Security Experts:

Firefox 32 Brings Security Fixes, Public Key Pinning

Mozilla has released Firefox 32 for Windows, Linux, Mac and Android. In addition to some new features, the latest version of the Web browser also includes fixes for several security vulnerabilities and support for public key pinning.

Public key pinning helps protect users against man-in-the-middle (MitM) attacks and rogue certificate authorities (CAs) by allowing website operators to specify which CAs issue valid certificates for them, instead of accepting one of the hundreds of built-in root certificates that ship with the Web browser.

"If any certificate in the verified certificate chain corresponds to one of the known good (pinned) certificates, Firefox displays the lock icon as normal. When the root cert for a pinned site does not match one of the known good CAs, Firefox will reject the connection with a pinning error," Sid Stamm, senior manager of security and privacy engineering at Mozilla, explained in a blog post. "This type of error can also occur if a CA mis-issues a certificate. In this way, key pinning can be used by sites to add another layer of trust to their servers’ deployment of TLS."

The list of websites pinned in Firefox 32 consists of twitter.com and several Twitter subdomains, and the Mozilla subdomains addons.mozilla.{org,net}, cdn.mozilla.{org,net} and media.mozilla.com. With the next major Firefox release, Mozilla plans on adding Google and other Twitter subdomains. In Firefox 34, the company wants to include the Firefox "accounts" subdomain, Tor and Dropbox.

According to Monica Chew, lead privacy engineer at Mozilla, Firefox 32 and future versions support built-in pins, which means that the list of acceptable CAs must be set at the time of build for each domain.

"Pinning is enforced by default. Sites may advertise their support for pinning with the Public Key Pinning Extension for HTTP, which we hope to implement soon," Chew said.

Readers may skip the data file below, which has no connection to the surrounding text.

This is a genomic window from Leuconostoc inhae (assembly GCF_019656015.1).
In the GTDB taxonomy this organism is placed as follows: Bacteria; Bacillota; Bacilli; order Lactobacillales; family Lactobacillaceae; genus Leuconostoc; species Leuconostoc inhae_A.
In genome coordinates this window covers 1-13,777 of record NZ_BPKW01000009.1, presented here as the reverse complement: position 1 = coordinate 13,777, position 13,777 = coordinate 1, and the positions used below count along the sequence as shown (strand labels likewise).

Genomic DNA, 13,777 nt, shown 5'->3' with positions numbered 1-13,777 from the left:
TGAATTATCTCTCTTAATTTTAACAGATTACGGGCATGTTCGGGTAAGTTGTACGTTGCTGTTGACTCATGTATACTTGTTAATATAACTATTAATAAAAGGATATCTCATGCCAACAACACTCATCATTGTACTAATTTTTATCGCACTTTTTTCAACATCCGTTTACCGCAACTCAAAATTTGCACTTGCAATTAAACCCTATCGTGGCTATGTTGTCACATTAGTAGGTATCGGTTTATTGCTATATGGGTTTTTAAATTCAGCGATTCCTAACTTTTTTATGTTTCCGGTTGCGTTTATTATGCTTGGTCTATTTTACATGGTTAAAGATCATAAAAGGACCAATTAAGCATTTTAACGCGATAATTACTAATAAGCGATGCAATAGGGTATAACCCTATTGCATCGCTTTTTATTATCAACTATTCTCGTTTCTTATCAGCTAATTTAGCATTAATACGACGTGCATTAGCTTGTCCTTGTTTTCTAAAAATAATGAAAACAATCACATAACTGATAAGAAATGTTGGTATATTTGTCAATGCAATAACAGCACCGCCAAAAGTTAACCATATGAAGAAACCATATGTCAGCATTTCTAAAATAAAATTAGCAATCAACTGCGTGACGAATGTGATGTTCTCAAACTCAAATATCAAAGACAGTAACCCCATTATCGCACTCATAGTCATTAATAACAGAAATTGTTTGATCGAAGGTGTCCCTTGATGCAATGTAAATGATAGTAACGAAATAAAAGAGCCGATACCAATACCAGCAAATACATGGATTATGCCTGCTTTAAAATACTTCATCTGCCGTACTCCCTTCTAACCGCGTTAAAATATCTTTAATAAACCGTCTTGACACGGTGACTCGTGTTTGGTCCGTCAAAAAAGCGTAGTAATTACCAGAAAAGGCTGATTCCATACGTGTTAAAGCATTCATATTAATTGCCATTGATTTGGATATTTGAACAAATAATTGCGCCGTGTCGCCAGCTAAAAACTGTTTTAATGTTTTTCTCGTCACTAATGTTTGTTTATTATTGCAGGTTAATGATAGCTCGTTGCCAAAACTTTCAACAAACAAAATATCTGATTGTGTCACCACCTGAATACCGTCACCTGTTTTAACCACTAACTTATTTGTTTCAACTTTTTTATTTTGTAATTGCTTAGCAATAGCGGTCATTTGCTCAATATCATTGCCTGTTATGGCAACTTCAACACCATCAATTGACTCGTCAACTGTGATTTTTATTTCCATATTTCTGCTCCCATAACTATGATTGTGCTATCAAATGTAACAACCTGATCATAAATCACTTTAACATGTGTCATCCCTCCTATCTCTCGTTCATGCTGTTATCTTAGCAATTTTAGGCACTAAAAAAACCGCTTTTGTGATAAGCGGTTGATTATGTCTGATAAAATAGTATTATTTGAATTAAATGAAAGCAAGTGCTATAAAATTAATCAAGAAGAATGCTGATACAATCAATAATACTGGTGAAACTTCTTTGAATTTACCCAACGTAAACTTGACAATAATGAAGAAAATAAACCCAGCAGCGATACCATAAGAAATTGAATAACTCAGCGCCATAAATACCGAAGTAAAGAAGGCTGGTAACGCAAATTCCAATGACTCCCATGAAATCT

As far as security fixes are concerned, a total of six vulnerabilities have been patched with the release of Firefox 32. One of the critical flaws was reported by the security researcher regenrecht, who found a use-after-free flaw during text layout when interacting with the setting of text direction. The vulnerability can be exploited for arbitrary code execution.

A use-after-free issue during DOM interactions with SVG content was reported by Abhishek Arya of the Google Chrome Security Team. The flaw can lead to a potentially exploitable crash. Miscellaneous memory safety hazards identified by Mozilla developers have also been addressed in Firefox 32.

The high-impact vulnerabilities are a profile directory file access through the "file:" protocol (affects only the Android version), and an uninitialized memory use issue during GIF rendering. The latter vulnerability was discovered by Google security researcher Michal Zalewski, a.k.a. lcamtuf. Zalewski has published the details on this vulnerability on his personal blog and on the Full Disclosure mailing list.

A moderate-impact out-of-bounds read issue during the creation of an audio timeline in Web Audio has also been fixed. The vulnerability can lead to a crash and could allow for the reading of random memory values, Mozilla said.

In July, Mozilla announced that starting with Firefox 31, the malware detection system in the Web browser has been expanded to include downloaded files, not just websites as before. While Mozilla is making considerable efforts to keep Firefox users safe, the company accidentally exposed the details of tens of thousands of developers twice in the past month.

In early August, the company dumped the email addresses of 76,000 developers and 4,000 password hashes on a public server. Just a few days ago, Mozilla started warning those who contributed to testing Bugzilla builds that their email addresses and encrypted passwords were inadvertently posted to a public Web server.

 

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Eduard Kovacs (@EduardKovacs) is a contributing editor at SecurityWeek. He worked as a high school IT teacher for two years before starting a career in journalism as Softpedia’s security news reporter. Eduard holds a bachelor’s degree in industrial informatics and a master’s degree in computer techniques applied in electrical engineering.